For overriding governor -- Nickey Browning, D-Pontotoc; Gary Jackson, R-Kilmichael; Alan Nunnelee, R-Tupelo; Eric Powell, D-Corinth; Bill Stone, D-Ashland; J.P. Wilemon, D-Belmont.
Against overriding veto -- Hob Bryan, D-Amory; Jack Gordon, D-Okolona; Gray Tollison, D-Oxford; Bennie Turner, D-West Point.
JACKSON - Senate Democrats provided the votes to uphold Gov. Haley Barbour's veto of legislation that would prevent private land from being taken for use by another private entity.
It takes a two-thirds majority to override the governor. Supporters of the legislation garnered a 28-22 majority, but needed 34 votes to override Barbour.
Barbour, in his sixth year in office, still has never had a veto overridden. At one point, it appeared on this issue he would. Earlier this week, he was overridden by a 101-19 margin in the House.
The proposal originally passed the Senate last month, 51-0. But on Thursday, 22 of those 51 members - 11 Democrats and 11 Republicans - changed their minds.
The primary reason they gave is that they feared the legislation would deter large economic development projects from locating in the state.
Sen. Hob Bryan, D-Amory, said he changed his mind because "if there is a holdout landowner (a large project) simply will not happen."
Sen. Alice Harden, D-Jackson, said Barbour "had wined and dined" some members of the Senate to get their votes. "I don't know what they have been promised."
Sen. Johnnie Walls, D-Greenville, said he had not been promised anything and had only met with the governor and heard his concerns.
In the last couple of days, Barbour met nonstop with Senate members. With a majority of Republican senators opposing him on the issue, he needed the Democrats who often vote against him to avoid being overridden for the first time.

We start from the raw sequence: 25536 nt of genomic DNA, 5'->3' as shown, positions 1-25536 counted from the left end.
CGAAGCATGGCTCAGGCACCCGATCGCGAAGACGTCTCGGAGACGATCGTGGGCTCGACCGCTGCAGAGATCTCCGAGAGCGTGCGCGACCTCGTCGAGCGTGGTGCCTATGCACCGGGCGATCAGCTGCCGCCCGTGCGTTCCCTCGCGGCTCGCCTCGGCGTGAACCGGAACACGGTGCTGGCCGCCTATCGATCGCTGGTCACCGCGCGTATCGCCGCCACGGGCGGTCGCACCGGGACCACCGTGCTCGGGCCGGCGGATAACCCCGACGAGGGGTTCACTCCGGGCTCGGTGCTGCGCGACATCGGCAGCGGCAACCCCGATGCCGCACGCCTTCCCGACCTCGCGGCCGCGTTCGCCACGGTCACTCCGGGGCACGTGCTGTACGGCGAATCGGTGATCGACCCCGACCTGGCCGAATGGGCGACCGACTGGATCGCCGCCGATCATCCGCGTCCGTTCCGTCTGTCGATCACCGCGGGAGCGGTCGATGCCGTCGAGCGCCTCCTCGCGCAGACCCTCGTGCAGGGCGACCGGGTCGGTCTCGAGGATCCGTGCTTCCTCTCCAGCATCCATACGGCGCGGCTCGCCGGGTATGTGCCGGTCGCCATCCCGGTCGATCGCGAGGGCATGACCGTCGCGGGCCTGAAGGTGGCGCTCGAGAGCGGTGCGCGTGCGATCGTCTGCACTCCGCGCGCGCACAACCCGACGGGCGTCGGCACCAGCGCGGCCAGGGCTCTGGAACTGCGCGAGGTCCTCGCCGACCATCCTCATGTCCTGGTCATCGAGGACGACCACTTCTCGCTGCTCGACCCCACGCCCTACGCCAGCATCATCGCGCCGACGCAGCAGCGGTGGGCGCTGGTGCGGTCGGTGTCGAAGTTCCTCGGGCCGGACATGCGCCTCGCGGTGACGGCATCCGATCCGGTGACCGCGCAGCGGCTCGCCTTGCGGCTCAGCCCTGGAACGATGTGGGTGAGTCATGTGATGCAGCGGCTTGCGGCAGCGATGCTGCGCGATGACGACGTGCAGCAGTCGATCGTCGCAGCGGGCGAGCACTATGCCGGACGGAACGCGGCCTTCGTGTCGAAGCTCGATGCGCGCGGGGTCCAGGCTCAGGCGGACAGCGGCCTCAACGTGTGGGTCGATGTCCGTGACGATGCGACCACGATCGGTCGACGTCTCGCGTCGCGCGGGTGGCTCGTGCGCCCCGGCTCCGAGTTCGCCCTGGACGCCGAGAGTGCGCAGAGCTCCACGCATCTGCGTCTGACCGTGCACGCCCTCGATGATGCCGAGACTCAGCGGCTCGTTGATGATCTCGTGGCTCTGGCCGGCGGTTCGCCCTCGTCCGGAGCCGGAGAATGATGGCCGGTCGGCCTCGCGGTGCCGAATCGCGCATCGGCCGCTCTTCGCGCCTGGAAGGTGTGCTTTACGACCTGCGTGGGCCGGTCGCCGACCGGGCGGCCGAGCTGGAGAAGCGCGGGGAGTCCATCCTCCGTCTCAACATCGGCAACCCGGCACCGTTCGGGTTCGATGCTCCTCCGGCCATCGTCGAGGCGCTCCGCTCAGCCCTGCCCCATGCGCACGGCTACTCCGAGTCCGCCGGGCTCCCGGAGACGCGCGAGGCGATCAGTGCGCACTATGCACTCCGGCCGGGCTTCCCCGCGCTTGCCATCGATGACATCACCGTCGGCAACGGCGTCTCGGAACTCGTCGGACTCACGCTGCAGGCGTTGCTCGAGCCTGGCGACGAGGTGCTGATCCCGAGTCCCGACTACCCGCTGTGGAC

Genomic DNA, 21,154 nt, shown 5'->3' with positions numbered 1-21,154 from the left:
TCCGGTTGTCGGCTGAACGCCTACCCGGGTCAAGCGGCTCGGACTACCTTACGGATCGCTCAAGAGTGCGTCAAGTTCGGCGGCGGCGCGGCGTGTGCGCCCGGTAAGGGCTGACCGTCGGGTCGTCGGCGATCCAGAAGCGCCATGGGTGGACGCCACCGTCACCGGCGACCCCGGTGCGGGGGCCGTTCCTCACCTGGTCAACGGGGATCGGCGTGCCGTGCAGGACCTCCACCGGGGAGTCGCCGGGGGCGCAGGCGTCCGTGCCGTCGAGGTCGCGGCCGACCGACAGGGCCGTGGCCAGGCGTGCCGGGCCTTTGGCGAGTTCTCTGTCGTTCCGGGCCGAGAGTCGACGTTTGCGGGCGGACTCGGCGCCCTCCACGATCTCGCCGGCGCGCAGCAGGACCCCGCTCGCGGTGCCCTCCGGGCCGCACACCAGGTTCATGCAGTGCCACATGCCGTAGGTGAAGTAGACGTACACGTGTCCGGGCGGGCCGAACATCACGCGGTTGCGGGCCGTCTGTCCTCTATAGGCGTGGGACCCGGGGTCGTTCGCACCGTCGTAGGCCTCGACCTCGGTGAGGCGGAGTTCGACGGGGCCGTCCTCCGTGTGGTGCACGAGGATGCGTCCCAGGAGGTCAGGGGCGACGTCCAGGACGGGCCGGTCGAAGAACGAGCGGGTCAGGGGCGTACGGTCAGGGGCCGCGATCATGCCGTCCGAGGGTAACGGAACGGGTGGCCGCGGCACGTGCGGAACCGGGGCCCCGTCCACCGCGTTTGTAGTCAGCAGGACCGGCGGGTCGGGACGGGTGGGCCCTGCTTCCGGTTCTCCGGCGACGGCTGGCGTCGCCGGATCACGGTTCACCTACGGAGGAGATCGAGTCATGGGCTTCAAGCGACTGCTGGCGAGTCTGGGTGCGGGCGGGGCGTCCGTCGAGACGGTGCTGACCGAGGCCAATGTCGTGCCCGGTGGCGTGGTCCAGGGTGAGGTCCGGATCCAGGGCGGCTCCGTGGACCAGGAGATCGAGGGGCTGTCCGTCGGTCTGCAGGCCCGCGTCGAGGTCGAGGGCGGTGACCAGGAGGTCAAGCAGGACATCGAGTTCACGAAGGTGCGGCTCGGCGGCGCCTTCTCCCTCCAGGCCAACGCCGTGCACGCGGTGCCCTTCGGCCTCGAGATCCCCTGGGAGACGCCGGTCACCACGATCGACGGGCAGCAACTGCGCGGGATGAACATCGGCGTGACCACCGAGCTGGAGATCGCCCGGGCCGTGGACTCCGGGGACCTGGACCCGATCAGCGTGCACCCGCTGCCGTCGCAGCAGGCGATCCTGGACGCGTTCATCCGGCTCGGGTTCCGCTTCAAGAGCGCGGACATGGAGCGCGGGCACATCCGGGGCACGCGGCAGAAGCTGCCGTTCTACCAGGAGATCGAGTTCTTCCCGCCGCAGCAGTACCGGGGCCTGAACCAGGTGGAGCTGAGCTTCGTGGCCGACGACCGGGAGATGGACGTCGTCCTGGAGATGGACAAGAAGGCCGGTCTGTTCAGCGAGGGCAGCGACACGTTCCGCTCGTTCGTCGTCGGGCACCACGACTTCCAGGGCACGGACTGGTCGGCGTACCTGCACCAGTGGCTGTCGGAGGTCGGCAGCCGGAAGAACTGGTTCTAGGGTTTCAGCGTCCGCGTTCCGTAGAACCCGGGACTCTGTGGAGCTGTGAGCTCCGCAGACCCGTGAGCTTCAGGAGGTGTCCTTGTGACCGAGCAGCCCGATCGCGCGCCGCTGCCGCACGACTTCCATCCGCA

But the issue is far from dead. David Waide of West Point, president of the Mississippi Farm Bureau, watched the vote from the Senate gallery along with other supporters of the legislation and said his group probably would file an initiative on the issue. Under the initiative process, people can bypass the Legislature and place issues on the ballot to be considered if they obtain the required number of signatures.
"Based on our experience, we believe it will be easy to get the signatures on this issue" to put it on the ballot, Waide said.
While Waide said his group was prepared to bypass the Legislature and place eminent domain on the ballot, the issue is not dead in the legislative process. After upholding the governor's veto, the Senate sent another bill to conference where the goal is to negotiate on a new eminent domain bill that would meet the concerns of Barbour.
After the vote, Barbour said "I commend and thank the senators who put job creation first, and look forward to working with the House and Senate to craft a bill that will strengthen protections for private property without crushing our economic development efforts."
Sen. Cindy Hyde-Smith, D-Brookhaven, said the claim that the vetoed bill would have hurt economic development is not true. She cited several Southern states that had passed tough eminent domain laws in recent years, including Alabama.
"Alabama is kicking our rear ends in economic development and they have the law we are patterning our bill after," she said.
When asked if the House would consider a new eminent domain bill, Speaker Billy McCoy, D-Rienzi, said, "I don't know...We have done our work on eminent domain, but our minds continue to be open."